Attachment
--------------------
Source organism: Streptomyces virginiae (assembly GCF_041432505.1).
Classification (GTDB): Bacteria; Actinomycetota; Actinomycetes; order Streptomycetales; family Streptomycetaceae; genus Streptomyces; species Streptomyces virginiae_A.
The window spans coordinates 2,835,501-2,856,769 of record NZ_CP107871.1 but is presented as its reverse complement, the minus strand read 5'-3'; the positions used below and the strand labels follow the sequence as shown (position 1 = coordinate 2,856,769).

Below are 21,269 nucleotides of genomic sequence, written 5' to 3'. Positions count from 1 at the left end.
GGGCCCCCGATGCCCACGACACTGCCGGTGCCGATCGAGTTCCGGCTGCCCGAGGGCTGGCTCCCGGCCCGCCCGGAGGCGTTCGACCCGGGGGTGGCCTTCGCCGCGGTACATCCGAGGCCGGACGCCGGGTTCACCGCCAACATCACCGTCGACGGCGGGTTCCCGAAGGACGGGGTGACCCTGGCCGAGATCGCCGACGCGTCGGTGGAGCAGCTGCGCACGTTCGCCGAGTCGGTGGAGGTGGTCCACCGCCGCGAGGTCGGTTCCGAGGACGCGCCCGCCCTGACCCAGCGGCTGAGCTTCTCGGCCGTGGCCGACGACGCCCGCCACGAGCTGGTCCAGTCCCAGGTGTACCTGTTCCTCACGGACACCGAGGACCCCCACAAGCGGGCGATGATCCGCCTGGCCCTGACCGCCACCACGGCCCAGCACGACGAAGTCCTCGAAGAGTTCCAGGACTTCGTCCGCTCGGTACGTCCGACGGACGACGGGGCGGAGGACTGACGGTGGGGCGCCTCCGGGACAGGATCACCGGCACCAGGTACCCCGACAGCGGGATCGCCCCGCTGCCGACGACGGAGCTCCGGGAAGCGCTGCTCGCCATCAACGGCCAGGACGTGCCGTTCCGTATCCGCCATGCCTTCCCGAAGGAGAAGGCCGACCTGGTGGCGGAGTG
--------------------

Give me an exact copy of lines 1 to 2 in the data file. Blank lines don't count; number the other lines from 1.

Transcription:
Source organism: Streptomyces virginiae (assembly GCF_041432505.1).
Classification (GTDB): Bacteria; Actinomycetota; Actinomycetes; order Streptomycetales; family Streptomycetaceae; genus Streptomyces; species Streptomyces virginiae_A.